Saturday, May 9, 2020
Editor’s Note: Pastor Scott Peterson continues to share devotions from some of his favorite authors.
Baptism’s Death and Resurrection
by Gracia Grindal
“All voluntary baptisms are a miracle to me and stop my mouth as much as if I had just seen Lazarus walk out of the tomb. I suppose it’s because I know that it had to be given to me before the age of reason, or I wouldn’t have used any reason to find it.”Flannery O’Conner
O’Connor demonstrates a profound sense for the radical nature of baptism, clearly understanding the life and death nature of it. Thus, adults look like Lazarus when they volunteer for baptism. Christians know that baptism is a dying and rising into the death and resurrection of Christ. To choose death–baptism–seems an incredible thing, especially since this death is the death of the old self, the ego, that part of us bent on its own survival and flourishing.
To want to do that defies all reason, O’Connor says. In fact, she knows that if she had not been baptized as a baby, before the age of reason in her own life, she would have resisted baptism. Reason is never the way to faith, in O’Connor’s thought Reason sees faith as folly and a stumbling block. Nothing does make sense about the faith, if one is to make a reasonable argument for it. One cannot argue another into the faith, or into accepting this undeserved grace. Reason would demand that at least we deserve this grace, in some way. So we try to get the old Adam and Eve whipped up to work for God’s love.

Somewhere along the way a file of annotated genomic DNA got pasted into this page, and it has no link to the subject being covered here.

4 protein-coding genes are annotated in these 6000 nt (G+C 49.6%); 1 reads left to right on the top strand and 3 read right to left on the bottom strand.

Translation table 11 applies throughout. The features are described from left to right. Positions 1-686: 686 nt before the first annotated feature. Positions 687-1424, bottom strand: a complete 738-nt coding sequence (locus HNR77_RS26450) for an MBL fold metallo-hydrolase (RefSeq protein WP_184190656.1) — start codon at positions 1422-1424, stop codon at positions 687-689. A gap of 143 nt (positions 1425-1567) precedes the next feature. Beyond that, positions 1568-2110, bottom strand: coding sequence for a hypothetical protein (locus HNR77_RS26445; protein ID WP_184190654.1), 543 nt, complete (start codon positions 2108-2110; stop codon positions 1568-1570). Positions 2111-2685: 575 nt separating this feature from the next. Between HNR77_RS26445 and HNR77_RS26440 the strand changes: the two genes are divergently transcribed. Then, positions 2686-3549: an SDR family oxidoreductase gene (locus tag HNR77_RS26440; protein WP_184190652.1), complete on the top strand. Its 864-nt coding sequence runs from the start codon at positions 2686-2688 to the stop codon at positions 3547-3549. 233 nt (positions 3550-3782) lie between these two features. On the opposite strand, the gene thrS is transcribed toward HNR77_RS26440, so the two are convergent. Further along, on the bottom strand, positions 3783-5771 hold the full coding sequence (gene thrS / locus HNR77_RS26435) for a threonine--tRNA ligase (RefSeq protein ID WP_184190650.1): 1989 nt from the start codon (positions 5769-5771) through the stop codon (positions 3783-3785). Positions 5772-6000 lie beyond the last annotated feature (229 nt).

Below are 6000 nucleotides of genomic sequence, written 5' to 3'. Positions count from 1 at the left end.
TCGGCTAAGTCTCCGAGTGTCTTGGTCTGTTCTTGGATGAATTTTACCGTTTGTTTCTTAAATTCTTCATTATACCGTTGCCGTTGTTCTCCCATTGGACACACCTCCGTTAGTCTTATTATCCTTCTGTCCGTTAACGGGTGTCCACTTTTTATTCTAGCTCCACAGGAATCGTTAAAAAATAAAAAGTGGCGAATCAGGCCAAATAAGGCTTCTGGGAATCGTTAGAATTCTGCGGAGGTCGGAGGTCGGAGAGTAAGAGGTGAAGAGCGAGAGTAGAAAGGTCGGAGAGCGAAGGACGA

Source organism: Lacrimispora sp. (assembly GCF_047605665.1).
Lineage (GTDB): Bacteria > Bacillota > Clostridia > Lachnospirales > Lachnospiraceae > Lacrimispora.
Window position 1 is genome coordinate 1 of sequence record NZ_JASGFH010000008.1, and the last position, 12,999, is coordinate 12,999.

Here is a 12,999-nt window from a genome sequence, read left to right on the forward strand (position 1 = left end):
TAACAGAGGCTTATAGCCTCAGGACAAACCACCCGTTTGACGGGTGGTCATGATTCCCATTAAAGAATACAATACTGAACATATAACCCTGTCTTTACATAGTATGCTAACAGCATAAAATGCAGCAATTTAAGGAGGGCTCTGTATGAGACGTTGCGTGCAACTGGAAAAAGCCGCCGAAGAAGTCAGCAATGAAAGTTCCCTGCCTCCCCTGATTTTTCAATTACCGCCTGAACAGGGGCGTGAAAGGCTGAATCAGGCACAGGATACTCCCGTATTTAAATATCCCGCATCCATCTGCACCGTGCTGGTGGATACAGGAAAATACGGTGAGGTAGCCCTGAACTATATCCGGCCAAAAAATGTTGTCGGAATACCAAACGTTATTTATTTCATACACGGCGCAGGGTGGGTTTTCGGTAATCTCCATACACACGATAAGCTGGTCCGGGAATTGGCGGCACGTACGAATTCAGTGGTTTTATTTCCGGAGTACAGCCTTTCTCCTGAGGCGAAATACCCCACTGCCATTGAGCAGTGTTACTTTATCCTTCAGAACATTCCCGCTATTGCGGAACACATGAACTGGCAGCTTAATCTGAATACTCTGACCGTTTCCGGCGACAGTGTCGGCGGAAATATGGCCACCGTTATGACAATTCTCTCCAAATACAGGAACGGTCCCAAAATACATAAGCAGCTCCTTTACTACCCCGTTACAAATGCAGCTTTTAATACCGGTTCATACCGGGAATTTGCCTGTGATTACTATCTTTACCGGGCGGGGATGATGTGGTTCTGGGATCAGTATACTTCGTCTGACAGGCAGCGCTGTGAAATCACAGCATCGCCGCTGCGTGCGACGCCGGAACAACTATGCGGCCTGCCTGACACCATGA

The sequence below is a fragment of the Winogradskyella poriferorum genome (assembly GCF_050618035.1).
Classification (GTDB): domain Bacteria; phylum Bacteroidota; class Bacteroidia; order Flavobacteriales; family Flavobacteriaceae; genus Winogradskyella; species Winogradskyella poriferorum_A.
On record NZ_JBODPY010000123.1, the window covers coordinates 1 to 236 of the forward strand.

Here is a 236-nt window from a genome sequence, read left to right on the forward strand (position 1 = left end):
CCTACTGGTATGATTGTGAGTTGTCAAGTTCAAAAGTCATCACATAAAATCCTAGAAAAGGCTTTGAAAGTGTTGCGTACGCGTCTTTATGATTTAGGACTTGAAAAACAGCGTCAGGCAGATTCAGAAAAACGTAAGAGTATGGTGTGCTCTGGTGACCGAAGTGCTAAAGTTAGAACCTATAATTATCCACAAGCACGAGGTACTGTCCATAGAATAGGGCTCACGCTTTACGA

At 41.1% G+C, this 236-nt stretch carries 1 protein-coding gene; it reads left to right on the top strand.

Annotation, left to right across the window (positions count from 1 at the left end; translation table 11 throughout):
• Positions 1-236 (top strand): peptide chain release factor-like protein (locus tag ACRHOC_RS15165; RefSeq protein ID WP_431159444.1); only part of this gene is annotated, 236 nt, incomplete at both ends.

Luther wrote, in his great explanation of the Third Article of the Apostles’ Creed in the Small Catechism: “I believe that by my own reason or strength I cannot believe in Jesus Christ, my Lord, or come to him. But the Holy Spirit has called me through the Gospel, enlightened me with his gifts, and sanctified and preserved me in true faith.”
Neither O’Connor nor Luther believed that one could come to faith on one’s own, or by one’s own reason. Faith is a gift, a violent rebirth, or resurrection, like Lazarus raised from the stinking tomb. It is not something any one of us has the power to effect. It is a gift; sheer, undeserved, wonderful gift. A gift that saves us and gives us life. For that we can only praise the Lord.
“Do you know that all of us who have been baptized into Christ Jesus were baptized into his death? We were buried therefore with him by baptism into death, so that as Christ was raised from the dead by the glory of the Father, we too might walk in newness of life” (Romans 6:3-4).
FLANNERY O’CONNOR (1925-1964) was born in Milledgeville, Georgia. In 1945, after graduating from Georgia College in Milledgeville, she attended the writing school at the University of lowa, where she earned a Master’s in Fine Arts. She began working in a writing colony near Saratoga Springs, New York, where it became apparent that she had a major talent. In 1950, she was diagnosed with lupus and moved back home to Georgia. She lived with her mother on the family farm until her premature her death at 39. She wrote two novels and thirty-two short stories.
A devout Catholic all her life, she was conversant with most of the theology of the day, but she did not write theology. Fiction was her gift and she used it to show what happens to people in the secular culture when grace smashes into their lives. This shocked many people who did not approve of her violent picture of the faith. She regarded their criticism with good humor and a wry distance.
The writing of Flannery O’Connor inspired these devotions written by Gracia Grindal, Professor Emerita of Luther Seminary, where she taught July 1984 – June 2013.
Featured Photo: Stream/Baptistry at The Baptistry of St. Lydia (near ancient Phillippi, Greece) by Meredith Kilby, 2017. It is believed the actual site of Lydia’s baptism by Paul took place a short distance away. Lydia’s baptism was the first record of a woman’s baptism in Europe. A modern baptistry is located on the grounds. More information on St. Lydia.